Many Google employees don’t see their pay packages as fair or competitive, according to an annual worker survey of the company that was obtained by CNBC.
Google’s “Googlegeist” survey, which was released to employees last week, found that compensation, promotions and an ability to meet career goals were among the top concerns for workers. Employees were largely happy with the company’s ability to carry out its mission and values.
A Google executive said employees receive top compensation. But according to the survey results, the percentage of employees who think their compensation is competitive, the percentage who think their pay is “fair and equitable” and the percentage who say their performance is reflected in their pay all dropped from the previous year. Less than half of workers said their compensation is competitive compared to similar jobs elsewhere, down 12 points from the prior year.
A survey released earlier this month found that part of the reason workers are quitting en masse is because of pay dissatisfaction. Still, Google executives announced late last year they wouldn’t raise pay to match inflation even as its revenue continued to rise.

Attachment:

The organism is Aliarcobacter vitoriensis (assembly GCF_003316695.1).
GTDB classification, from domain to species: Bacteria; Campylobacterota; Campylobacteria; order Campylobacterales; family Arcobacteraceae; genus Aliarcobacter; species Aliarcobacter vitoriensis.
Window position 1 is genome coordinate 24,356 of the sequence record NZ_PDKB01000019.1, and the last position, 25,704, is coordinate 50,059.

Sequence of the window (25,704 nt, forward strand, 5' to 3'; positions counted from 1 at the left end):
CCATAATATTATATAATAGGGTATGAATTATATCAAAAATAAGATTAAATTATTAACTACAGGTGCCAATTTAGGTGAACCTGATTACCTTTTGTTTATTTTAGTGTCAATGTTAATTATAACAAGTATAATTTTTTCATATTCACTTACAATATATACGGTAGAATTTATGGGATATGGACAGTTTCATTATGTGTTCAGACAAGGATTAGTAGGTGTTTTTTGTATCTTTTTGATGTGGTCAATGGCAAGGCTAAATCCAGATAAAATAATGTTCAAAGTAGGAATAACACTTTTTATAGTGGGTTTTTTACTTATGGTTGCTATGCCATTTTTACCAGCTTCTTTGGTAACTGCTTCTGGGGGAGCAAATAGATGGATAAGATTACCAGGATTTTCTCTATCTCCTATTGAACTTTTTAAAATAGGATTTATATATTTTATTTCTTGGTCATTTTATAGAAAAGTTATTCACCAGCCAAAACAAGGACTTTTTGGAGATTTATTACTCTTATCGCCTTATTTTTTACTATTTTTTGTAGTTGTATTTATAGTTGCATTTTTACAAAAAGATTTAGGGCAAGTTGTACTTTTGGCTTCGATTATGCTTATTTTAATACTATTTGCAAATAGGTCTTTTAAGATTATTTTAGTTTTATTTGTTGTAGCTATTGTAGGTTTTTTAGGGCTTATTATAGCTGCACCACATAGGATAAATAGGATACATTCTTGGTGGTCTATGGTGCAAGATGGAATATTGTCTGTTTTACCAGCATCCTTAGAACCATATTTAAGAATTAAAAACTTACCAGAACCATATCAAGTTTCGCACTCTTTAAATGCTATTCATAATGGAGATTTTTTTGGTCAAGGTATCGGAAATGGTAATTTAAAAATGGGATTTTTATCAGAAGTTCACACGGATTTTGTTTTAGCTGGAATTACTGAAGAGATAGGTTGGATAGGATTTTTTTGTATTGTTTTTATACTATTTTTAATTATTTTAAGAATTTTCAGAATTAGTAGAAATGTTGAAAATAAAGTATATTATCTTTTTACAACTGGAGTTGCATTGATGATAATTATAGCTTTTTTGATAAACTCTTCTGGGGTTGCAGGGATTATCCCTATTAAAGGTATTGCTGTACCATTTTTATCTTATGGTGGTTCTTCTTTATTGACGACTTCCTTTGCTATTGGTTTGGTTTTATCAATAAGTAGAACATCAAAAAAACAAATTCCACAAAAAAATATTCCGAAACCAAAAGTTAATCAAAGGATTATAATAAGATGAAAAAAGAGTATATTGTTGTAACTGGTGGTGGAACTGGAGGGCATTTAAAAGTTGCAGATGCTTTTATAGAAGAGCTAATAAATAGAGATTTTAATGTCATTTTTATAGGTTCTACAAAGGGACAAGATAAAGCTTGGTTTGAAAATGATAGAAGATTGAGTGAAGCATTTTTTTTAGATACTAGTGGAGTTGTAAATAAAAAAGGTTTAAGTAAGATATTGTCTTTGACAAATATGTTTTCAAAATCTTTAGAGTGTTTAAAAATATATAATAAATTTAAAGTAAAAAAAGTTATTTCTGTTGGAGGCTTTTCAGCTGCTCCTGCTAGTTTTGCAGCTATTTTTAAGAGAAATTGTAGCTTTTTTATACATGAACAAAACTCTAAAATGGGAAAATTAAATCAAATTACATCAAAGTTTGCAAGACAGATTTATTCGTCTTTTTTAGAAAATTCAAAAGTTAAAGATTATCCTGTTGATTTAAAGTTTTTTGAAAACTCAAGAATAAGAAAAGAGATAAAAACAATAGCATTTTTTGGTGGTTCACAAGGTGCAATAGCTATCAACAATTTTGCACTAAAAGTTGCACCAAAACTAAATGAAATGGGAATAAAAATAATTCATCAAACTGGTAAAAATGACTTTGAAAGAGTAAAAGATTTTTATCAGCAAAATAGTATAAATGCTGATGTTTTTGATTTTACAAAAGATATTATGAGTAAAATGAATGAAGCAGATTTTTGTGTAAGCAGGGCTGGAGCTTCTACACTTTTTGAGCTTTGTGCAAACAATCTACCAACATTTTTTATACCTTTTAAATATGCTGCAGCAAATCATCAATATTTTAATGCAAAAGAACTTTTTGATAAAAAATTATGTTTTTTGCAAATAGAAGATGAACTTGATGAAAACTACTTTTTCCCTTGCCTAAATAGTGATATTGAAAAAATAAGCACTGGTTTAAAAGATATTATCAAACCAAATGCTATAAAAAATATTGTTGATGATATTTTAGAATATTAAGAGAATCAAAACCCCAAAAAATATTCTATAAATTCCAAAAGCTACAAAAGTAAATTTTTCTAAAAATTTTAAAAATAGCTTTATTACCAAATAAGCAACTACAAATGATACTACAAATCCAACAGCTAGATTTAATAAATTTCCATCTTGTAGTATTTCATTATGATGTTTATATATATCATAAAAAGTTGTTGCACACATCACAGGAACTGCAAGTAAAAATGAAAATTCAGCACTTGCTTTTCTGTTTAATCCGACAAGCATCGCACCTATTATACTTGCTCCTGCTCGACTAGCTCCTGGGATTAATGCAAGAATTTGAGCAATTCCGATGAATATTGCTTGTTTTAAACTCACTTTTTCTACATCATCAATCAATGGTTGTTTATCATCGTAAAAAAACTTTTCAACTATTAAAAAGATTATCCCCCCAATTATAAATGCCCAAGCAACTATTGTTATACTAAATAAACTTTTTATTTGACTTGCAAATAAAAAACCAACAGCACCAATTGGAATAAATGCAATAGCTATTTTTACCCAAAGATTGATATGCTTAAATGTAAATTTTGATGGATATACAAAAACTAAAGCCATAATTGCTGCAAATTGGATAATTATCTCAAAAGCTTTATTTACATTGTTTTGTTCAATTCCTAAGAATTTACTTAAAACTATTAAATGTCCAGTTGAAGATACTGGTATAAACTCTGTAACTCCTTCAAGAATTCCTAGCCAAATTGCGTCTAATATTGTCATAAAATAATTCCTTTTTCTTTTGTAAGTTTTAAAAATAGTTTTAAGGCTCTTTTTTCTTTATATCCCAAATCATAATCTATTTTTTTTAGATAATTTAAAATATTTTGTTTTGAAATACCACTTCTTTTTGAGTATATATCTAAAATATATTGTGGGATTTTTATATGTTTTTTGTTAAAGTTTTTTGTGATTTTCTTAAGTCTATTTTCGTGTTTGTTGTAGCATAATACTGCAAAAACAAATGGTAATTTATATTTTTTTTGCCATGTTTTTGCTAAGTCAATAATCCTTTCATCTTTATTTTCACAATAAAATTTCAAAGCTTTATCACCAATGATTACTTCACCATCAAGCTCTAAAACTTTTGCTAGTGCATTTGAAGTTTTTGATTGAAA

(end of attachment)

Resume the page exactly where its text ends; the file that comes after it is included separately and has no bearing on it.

“We know that our employees have many choices about where they work, so we ensure they are very well compensated,” a Google spokesperson said in a statement. “That’s why we’ve always provided top of market compensation across salary, equity, leave and a suite of benefits.”
CEO Sundar Pichai received a favorable rating of 86%, while about three-quarters of workers said Pichai inspires them.
Pichai said Google's annual survey is “one of the most important ways” the company measures employee satisfaction. Other large tech companies survey their workers through surveys, too: Meta conducts a semi-annual “Pulse Survey,” and Microsoft workers take an annual companywide poll.Google is preparing to bring workers back to the office by April 4. Workers are expected to be in the office at least three days a week.